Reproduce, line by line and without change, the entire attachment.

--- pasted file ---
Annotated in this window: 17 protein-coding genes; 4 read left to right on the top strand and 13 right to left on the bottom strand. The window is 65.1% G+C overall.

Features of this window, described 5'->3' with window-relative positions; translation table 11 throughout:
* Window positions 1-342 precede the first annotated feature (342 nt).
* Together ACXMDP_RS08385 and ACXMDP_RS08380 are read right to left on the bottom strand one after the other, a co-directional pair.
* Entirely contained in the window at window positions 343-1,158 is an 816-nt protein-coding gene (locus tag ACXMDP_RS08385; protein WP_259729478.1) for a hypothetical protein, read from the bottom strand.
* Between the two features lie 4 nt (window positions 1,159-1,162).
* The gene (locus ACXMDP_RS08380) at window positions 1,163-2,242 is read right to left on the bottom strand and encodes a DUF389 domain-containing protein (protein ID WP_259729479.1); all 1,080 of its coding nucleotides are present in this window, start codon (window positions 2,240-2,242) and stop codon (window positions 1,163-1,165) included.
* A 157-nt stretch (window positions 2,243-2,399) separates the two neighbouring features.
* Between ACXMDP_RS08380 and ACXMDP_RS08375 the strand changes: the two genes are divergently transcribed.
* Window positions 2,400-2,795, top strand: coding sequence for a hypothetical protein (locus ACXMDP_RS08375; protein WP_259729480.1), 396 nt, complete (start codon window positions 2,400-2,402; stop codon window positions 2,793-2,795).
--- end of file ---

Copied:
Annotated in this window: 17 protein-coding genes; 4 read left to right on the top strand and 13 right to left on the bottom strand. The window is 65.1% G+C overall.

Features of this window, described 5'->3' with window-relative positions; translation table 11 throughout:
* Window positions 1-342 precede the first annotated feature (342 nt).
* Together ACXMDP_RS08385 and ACXMDP_RS08380 are read right to left on the bottom strand one after the other, a co-directional pair.
* Entirely contained in the window at window positions 343-1,158 is an 816-nt protein-coding gene (locus tag ACXMDP_RS08385; protein WP_259729478.1) for a hypothetical protein, read from the bottom strand.
* Between the two features lie 4 nt (window positions 1,159-1,162).
* The gene (locus ACXMDP_RS08380) at window positions 1,163-2,242 is read right to left on the bottom strand and encodes a DUF389 domain-containing protein (protein ID WP_259729479.1); all 1,080 of its coding nucleotides are present in this window, start codon (window positions 2,240-2,242) and stop codon (window positions 1,163-1,165) included.
* A 157-nt stretch (window positions 2,243-2,399) separates the two neighbouring features.
* Between ACXMDP_RS08380 and ACXMDP_RS08375 the strand changes: the two genes are divergently transcribed.
* Window positions 2,400-2,795, top strand: coding sequence for a hypothetical protein (locus ACXMDP_RS08375; protein WP_259729480.1), 396 nt, complete (start codon window positions 2,400-2,402; stop codon window positions 2,793-2,795).